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Engineering Bachelor of Science Degrees | Applied Science Bachelor of Science Degrees | All Undergraduate Degrees | English Proficiency Requirement | Humanities and Social Sciences Requirement | Engineering Topics Units | ABET Mathematics and Basic Science Requirement | Applicable Undergraduate Engineering Degree Requirements
Undergraduate Bachelor of Science (BS) degrees awarded by the McKelvey School of Engineering include several categories as listed below.
Engineering degrees include the following:
- BS in Biomedical Engineering
- BS in Chemical Engineering
- BS in Computer Engineering
- BS in Electrical Engineering
- BS in Environmental Engineering
- BS in Mechanical Engineering
- BS in Systems Science & Engineering
Computer science degrees include the following:
- BS in Computer Science
- BS in Computer Science + Mathematics
- BS in Computer Science + Economics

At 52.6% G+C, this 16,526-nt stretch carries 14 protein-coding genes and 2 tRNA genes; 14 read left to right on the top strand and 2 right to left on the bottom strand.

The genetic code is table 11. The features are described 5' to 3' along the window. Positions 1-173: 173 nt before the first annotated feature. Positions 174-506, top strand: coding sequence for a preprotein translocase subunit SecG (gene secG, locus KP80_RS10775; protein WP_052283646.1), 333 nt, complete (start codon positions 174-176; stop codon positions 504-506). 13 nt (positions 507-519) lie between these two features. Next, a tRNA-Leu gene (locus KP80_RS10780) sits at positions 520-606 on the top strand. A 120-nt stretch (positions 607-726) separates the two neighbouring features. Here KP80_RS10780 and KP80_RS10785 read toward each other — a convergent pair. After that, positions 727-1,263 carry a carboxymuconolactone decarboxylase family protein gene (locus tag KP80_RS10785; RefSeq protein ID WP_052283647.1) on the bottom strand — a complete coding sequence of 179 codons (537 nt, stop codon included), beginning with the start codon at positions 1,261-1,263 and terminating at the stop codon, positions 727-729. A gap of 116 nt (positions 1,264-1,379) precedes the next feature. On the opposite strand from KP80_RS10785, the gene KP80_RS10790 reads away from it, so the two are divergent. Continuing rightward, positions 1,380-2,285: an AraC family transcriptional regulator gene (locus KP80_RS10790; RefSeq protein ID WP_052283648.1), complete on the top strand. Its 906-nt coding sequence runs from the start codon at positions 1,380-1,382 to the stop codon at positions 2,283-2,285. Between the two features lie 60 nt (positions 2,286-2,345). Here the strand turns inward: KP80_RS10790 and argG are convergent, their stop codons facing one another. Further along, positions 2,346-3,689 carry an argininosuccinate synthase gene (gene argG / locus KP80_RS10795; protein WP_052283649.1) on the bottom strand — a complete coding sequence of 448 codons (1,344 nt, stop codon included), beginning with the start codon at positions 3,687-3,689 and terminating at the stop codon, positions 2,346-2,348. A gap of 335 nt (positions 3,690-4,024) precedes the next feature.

- BS in Data Science
Applied science degrees include the following:
- BS Major in Applied Science (Chemical Engineering)
- BS Major in Applied Science (Electrical Engineering)
- BS Major in Applied Science (Mechanical Engineering)
- BS Major in Applied Science (Systems Science & Engineering)
Joint degrees with other undergraduate divisions on campus include the following:
- BS in Business and Computer Science
To earn the BS in Biomedical Engineering, BS in Chemical Engineering, BS in Computer Engineering, BS in Electrical Engineering, BS in Environmental Engineering, BS in Mechanical Engineering, or BS in Systems Science & Engineering, a student must satisfy all of the following general distribution requirements:
- Complete the engineering Common Studies courses outlined below with passing letter grades:
- Calculus (Math 131, Math 132, Math 217 and Math 233)
- Physics (Physics 191, Physics 191L, Physics 192 and Physics 192L)
- Chemistry (Chem 111A or Chem 105 and Chem 151)
Note 1: Some programs also require Chem 112A or Chem 106 and Chem 152.
Note 2: The BS in Computer Engineering program permits alternate science courses to satisfy this requirement.
Note 3: Chem 111A is required for Biomedical Engineering students; Chem 151 is required with Chem 111A and Chem 105.
- Technical Writing (Engr 310)
- Satisfy the specific degree requirements of one of the engineering degree programs as outlined in other sections of this Bulletin.